If there was such a thing as Fantasy Bluegrass, you’d be wise to spend your first pick on Billy Strings. Possessing wicked-fast guitar skills, the young Michigan native has what sports prognosticators would call “tremendous upside,” having performed at the most important bluegrass festivals in the country despite having only reached his mid-20s. Just last week, it was announced that in March he’ll be playing at the venerated Grand Ole Opry.

“I’m just trying to keep it together, basically,” Strings — real name: William Aposotol — says in a phone interview. “We have so many gigs that I’m trying to basically make it to all of them.”

On Tuesday, Dec. 18, Strings and his band will perform at the FM Kirby Center as part of the Wilkes-Barre, Pa., theater’s lobby series. In February, he’ll play a string of solo dates supporting the trio I’m With Her (Sara Watkins, Sarah Jarosz and Aoife O’Donovan). In January, he’ll begin recording a follow-up to his debut album, “Turmoil & Tinfoil,” which debuted at No. 3 on Billboard’s Bluegrass chart in 2017.

Here are some highlights from our chat with Strings, in which we touched on his NEPA connections and his somewhat surprising love for heavy metal.

What did you learn from making your first studio album in 2017?

Well, I think that I learned is that maybe it’s a good thing to take risks, because I put a couple things on the album where someone would say, “Is this too weird?” or something, and I was like, “Nah man, let’s put it on there.” It seems like it was the right move. I think I learned that I should just go with my instincts, go with my heart on those kind of ideas.

What do you make of the current popularity of Americana music? 

I think music always does those things. Music comes along, and, you know, it happened in the ’60s with the folk revival and the hippies, and instead of rock and roll with electricity, everyone eventually started to enjoy acoustic music again because it was organic and from the heart and you didn’t need electricity to do it. I think that happened again when disco sort of died. I think now it might be happening again where people are being turned on to bluegrass: “This is cool stuff, they’re playing instruments, really singing, and there’s no Auto-Tune, it’s just real music.” I think music goes in circles and it always comes back to the real stuff.

You’ve played at Telluride, DelFest, Merlefest and other major festivals and performed with some of bluegrass’s biggest artists. What are some of the most memorable collaborations or sit-ins you’ve experienced?

We had Bryan Sutton sit in with us at Del Fest one time, that was really fun. There’s a video of that on YouTube. I love his guitar playing. Yeah, I think that definitely sticks out.

What was it like playing in a cave in Pelham, Tenn., earlier this year for the PBS series “Bluegrass Underground”?

It was interesting. It’s really fun, the acoustics down there are really neat. They pack up your stuff into a golf cart and drive you down into the earth and you go play a gig down there, so that’s pretty cool. It’s always 50 or 55 degrees and really humid.

It was just announced that you’ll be playing the Grand Ole Opry. What does that mean to you?

Well, it means a lot to me, ya know? A lof the musicians I grew up listening to — Bill Monroe and people like that, Hank Wiliams — everybody you used to see on there. My dad used to probably listen to that show and somehow it’s probably how I grew up listening to this kind of music. It’s sort of a full-circle thing. It does seem a little different than it used to be. Music’s a little different these days, I guess.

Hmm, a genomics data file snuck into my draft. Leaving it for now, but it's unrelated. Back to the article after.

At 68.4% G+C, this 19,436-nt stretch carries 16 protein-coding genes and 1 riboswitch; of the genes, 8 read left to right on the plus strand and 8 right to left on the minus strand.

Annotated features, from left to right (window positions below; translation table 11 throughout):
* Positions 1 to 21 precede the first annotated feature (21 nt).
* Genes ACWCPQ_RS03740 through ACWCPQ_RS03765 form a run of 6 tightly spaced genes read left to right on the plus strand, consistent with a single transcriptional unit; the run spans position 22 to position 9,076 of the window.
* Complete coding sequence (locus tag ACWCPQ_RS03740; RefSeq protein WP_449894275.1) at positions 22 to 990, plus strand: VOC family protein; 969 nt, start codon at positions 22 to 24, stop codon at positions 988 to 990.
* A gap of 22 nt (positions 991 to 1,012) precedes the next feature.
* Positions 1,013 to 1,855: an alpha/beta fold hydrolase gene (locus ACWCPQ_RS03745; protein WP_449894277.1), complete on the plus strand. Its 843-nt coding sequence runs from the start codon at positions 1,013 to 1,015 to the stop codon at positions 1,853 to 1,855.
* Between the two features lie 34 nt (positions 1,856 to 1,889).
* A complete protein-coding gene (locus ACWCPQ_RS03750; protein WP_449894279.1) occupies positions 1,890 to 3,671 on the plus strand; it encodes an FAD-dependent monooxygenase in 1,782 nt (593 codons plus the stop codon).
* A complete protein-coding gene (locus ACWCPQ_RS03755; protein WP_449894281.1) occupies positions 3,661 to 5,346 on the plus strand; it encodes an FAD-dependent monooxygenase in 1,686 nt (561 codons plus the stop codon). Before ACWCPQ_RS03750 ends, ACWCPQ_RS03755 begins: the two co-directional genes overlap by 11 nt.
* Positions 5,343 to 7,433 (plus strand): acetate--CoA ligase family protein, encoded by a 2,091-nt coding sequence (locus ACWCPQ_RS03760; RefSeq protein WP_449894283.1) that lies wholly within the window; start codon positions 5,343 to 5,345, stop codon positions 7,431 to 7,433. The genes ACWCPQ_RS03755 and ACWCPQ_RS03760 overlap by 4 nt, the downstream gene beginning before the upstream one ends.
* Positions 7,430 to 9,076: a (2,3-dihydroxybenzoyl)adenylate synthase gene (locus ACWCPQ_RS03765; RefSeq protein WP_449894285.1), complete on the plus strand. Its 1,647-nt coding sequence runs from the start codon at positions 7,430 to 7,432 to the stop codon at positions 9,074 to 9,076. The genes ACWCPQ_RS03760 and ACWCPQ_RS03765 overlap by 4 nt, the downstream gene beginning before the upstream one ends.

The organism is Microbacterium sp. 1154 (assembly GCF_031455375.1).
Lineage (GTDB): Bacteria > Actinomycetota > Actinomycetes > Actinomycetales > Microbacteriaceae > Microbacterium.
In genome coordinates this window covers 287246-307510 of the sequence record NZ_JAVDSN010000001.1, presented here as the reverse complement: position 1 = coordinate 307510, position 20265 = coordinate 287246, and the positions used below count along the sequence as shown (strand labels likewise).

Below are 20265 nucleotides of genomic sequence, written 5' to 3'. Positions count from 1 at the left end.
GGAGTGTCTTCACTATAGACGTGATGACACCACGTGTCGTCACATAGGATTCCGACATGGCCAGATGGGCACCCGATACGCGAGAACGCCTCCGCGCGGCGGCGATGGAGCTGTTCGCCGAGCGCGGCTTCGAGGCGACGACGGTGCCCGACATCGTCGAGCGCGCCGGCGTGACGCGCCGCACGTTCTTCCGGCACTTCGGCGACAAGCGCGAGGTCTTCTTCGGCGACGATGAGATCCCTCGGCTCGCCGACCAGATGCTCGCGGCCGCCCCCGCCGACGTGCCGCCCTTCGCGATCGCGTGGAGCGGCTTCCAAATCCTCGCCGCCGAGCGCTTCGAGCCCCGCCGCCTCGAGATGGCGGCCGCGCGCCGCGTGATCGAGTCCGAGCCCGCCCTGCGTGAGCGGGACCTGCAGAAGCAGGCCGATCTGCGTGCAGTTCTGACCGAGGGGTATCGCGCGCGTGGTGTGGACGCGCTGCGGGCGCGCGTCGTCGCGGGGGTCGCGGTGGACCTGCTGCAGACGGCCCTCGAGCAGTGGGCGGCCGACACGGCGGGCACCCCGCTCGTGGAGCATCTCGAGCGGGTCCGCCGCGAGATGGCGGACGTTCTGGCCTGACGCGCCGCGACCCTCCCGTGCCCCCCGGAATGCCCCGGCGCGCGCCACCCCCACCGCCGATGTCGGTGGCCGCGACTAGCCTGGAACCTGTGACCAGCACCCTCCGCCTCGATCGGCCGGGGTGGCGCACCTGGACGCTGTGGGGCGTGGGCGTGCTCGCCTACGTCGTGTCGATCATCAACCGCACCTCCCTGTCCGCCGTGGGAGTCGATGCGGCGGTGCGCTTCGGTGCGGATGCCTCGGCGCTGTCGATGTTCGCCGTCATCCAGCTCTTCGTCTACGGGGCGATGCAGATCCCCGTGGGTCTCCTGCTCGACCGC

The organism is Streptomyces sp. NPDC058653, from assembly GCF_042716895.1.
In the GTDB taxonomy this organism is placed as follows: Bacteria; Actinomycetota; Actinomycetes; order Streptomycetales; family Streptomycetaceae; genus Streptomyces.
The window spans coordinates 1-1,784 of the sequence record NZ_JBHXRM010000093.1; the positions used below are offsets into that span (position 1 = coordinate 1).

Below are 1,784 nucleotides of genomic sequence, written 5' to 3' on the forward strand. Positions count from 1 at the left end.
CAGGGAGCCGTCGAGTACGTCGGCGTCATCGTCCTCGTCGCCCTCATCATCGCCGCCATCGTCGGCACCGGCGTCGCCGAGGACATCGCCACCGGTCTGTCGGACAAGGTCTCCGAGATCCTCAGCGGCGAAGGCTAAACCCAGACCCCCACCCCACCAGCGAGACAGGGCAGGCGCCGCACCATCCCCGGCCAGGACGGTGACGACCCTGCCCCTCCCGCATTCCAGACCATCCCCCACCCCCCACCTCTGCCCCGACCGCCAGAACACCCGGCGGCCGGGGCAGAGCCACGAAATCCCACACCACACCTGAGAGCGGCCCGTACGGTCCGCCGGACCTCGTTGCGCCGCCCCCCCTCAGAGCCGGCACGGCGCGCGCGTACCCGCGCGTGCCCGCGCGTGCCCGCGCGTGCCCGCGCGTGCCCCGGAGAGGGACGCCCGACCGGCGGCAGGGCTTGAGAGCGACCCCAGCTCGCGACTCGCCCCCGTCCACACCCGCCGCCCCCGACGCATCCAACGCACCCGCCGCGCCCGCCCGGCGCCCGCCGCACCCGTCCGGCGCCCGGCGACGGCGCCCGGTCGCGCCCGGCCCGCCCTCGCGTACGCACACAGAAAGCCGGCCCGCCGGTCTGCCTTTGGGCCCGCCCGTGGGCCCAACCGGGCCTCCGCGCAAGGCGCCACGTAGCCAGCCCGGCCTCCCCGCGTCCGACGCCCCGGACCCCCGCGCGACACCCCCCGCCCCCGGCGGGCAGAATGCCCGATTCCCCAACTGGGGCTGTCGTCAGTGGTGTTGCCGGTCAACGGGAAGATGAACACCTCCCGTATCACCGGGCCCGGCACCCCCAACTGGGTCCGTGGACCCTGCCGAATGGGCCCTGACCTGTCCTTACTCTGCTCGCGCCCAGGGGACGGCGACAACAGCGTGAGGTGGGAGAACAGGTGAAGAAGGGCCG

How did you initially connect with your manager, Bill Orner, who is from Scranton?

Well, my agent introduced me to Bill, and I really needed a manager, and Bill supports what we’re doing, and I said, “Yeah, I mean, we can work together for a while.” And now it’s been a couple years.

Another Northeastern Pa. connection for you is the band Cabinet. What do you like about working with them?

I love those guys. I think they make great music. They’ve got a really strong energy. Pappy’s a great banjo player. They’re super fun to jam with.

I read that you were into hard rock and metal when you were a kid. Are you still into that music?

Yeah, I still listen to some of it. Some of the stuff I listened to when I was 16 years old doesn’t turn me on so much anymore, but some of the stuff does. There’s a couple of bands I still listen to; one of the bands is called Cryptopsy, they’re a death metal band from Canada and I just love them.

Did that type of music influence your playing?

Yeah, totally, absolutely. Dude, it’s definitely crossed over. What happened was, when I learned how to play music, I learned by playing bluegrass, but I learned how to perform in a metal band. I learned how to be on stage when I was in a metal band, and that’s where I learned how to do whatever we were doing up there — we were head-banging and jumping all over the stage and this and that. So when I came back to bluegrass I think some of that came with me.

What have you been listening to lately?

Les Claypool, nothing but Primus, lots of Primus. And Les Claypool has a band with Sean Lennon called The Claypool Lennon Delirium, I’ve really been loving that. Lately, I swear every time I’m in the van and I go to drive, I just put on Primus.

Billy Strings will perform Tuesday, Dec. 18 at the FM Kirby Center (71 Public Square, Wilkes-Barre, Pa., 18701). For more information, visit the venue website.

Photos by Jesse Faatz

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